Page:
But when the time came, Hubbard saw the potential in the telephone to destroy his personal enemy, the telegraph company. In contrast, Elisha Gray, Bell's rival, was forced to keep his telephone research secret from his principal funder, Samuel S. White. In fact, without White's opposition, there is good reason to think that Gray would have both created a working telephone and patented it long before Bell.

The initial inability of Hubbard, White, and everyone else to recognize the promise of the telephone represents a pattern that recurs with a frequency embarrassing to the human race. "All knowledge and habit once acquired," wrote Joseph Schumpeter, the great innovation theorist, "becomes as firmly rooted in ourselves as a railway embankment in the earth." Schumpeter believed that our minds were, essentially, too lazy to seek out new lines of thought when old ones could serve. "The very nature of fixed habits of thinking, their energy-saving function, is founded upon the fact that they have become subconscious, that they yield their results automatically and are proof against criticism and even against contradiction by individual facts."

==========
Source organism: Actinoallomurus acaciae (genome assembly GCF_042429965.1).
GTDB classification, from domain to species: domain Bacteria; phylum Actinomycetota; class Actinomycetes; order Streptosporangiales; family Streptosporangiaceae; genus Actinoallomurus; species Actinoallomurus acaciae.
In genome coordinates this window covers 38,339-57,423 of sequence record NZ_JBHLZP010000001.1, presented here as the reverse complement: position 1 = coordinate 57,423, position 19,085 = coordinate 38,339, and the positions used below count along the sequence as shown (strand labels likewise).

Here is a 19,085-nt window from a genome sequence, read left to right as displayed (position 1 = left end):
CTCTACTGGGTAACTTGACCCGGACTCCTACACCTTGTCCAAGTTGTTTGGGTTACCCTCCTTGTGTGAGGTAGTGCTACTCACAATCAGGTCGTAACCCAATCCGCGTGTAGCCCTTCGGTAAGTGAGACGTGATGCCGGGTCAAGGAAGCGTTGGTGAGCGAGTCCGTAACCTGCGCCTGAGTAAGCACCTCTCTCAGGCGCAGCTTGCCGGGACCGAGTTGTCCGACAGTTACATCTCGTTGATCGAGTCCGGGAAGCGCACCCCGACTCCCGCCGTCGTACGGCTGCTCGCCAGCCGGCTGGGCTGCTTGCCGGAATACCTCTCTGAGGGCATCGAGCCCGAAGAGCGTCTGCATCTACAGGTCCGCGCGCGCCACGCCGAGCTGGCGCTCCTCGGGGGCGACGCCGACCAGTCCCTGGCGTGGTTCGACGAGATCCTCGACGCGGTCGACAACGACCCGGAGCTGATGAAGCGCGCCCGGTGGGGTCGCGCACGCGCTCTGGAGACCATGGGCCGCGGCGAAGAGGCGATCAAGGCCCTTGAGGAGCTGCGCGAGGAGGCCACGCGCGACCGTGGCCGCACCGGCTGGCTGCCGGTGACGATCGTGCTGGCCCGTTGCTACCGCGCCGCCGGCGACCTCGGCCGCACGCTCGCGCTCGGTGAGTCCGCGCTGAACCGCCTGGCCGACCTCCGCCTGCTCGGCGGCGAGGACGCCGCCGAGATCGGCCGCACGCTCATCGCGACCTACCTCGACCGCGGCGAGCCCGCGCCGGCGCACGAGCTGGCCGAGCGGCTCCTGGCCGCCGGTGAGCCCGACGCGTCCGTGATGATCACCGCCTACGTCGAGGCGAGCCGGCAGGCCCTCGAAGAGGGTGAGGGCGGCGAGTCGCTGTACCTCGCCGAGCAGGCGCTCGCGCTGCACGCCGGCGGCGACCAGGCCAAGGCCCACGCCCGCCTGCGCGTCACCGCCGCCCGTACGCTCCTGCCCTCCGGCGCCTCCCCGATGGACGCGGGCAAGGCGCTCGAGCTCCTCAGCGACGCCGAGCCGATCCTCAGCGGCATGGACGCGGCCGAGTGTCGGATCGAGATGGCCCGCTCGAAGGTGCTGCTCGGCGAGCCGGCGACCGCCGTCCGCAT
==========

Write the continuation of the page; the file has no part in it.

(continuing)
The men dreaming of a better telegraph were, one might say, mentally warped by the tangible demand for a better telegraph. The demand for a telephone, meanwhile, was purely notional. Nothing, save the hangman's noose, concentrates the mind like piles of cash, and the obvious rewards awaiting any telegraph improver were a distraction for anyone even inclined to think about telephony, a fact that actually helped Bell. For him the thrill of the new was unbeatably compelling, and Bell knew that in his lab he was closing in on something miraculous. He, nearly alone in the world, was playing with magical powers never seen before.